The John Wesley Fellowship began in 1977, with Steve Harper and yours truly being two of the first John Wesley Fellows chosen. I have told the story of Ed Robb and AFTE this past Fall on the blog so I will not repeat it. Here are some of the senior fellows attending the meeting. […]
In what could be called the Caucasian equivalent of the movie “Ray” we now have the bi-op of the recently deceased Johnny Cash on film. The star role is played effectively and accurately by Joaquin Phoenix, and equally effectively co-stars Reese Witherspoon as June Carter Cash. The movie runs over two hours, allowing the story to percolate along at its own pace, and like the movie “Ray” we leave the central figure at or near the apex of his career, in this case at the juncture where June finally relents and agrees to marry Johnny after being propositioned on stage in 1968. The landmark “Live at Folson Prison” album was already a major hit, and by this time Cash, with the help of Carter had licked his addiction to prescription drugs. The similarities to the story of Ray Charles are striking, and remarkable.
The movie begins much like “Ray” did with a brief recounting of Cash’s upbringing in Dyess Arkansas, part of a sharecropping family with a stern father and a devout hymn-singing mother. It becomes clear early on in the movie how much damage parental favoritism can do to a child, for the father has no tolerance for his younger son’s love for music, and clearly favors the more practical older brother Jack, as the star of the family. When there is a horrible accident at the sawmill in which the older son is killed, the father at least partially blames Johnny for being off fishing rather than being present with his brother at that tragic moment. It was a childhood episode that was to haunt Cash throughout his life.
One of the fasacinating aspects of this movie is the faithful recreation of the early days in Memphis at Sun Records in the mid and later 50s when Elvis, and Jerry Lee Lewis, and Roy Orbison, and Carl Perkins, and June Carter, and the youngest of them all Johnny Cash were all making hit recording and touring together on the Sun Records tours. It reminds us that long before there was Beatle mania there was already rock-a billy mania focused on various of these rising American stars. Both Phoenix and Witherspoon do a fine job of actually singing in this movie and not merely lip-syncing and this makes the movie all the more believable and compelling.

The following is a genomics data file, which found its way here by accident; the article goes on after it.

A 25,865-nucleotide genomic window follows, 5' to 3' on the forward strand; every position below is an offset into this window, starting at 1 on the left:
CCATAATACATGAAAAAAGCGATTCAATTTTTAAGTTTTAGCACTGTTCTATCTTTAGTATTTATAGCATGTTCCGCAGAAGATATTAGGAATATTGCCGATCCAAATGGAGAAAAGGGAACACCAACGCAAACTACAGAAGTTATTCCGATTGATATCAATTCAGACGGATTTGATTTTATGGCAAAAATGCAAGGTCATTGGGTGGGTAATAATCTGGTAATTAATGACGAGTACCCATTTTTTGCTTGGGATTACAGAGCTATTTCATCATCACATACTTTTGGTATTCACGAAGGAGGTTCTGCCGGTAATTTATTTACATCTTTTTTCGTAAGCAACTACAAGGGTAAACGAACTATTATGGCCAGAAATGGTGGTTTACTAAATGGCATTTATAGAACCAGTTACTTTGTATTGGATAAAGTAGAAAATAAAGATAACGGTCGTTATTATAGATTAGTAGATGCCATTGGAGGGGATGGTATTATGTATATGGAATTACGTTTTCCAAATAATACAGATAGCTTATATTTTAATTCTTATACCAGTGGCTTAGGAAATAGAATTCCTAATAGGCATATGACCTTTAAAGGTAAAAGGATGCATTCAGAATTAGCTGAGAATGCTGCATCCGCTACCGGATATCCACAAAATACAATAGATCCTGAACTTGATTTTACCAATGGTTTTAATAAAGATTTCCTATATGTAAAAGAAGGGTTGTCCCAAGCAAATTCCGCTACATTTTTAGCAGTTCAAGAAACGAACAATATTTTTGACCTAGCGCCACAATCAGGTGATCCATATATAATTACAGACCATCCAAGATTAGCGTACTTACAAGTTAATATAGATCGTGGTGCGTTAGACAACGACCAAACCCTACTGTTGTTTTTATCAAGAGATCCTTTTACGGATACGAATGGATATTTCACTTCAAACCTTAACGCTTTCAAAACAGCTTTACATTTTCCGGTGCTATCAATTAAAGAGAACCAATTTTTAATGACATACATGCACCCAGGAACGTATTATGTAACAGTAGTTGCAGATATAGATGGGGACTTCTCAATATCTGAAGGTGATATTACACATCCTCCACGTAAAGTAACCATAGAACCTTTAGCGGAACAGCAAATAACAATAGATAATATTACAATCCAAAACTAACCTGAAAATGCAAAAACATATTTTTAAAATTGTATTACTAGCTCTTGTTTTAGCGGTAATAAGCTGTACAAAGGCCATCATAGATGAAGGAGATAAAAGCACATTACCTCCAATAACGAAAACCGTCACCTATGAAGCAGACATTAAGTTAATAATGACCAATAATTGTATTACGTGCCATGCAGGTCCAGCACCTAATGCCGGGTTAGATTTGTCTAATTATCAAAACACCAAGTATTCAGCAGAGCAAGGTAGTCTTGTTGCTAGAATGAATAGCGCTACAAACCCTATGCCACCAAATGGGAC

One of the aspects of the story which unfortunately does not get enough play is the Christian faith of both Johnny Cash and June Carter throughout the various vicissitudes of their lives. This is unfortunate as it was one of the main things that sustained them through many hard times. But of course since the story stops in 1968, we miss most of the real Christian period of Cash’s and Carter’s lives. The movie tries to walk a fine line between not hiding the Christian factor and not overplaying it either.
There can be little doubt, that in a year when excellent dramas are thin on the ground that this movie is bound to get some Oscar nods. It shows in great and painful detail how hard it is to live life on the road and be true to one’s Christian commitments. And this is a lesson worth remembering whether one is a traveling business person, a musician, or a politician.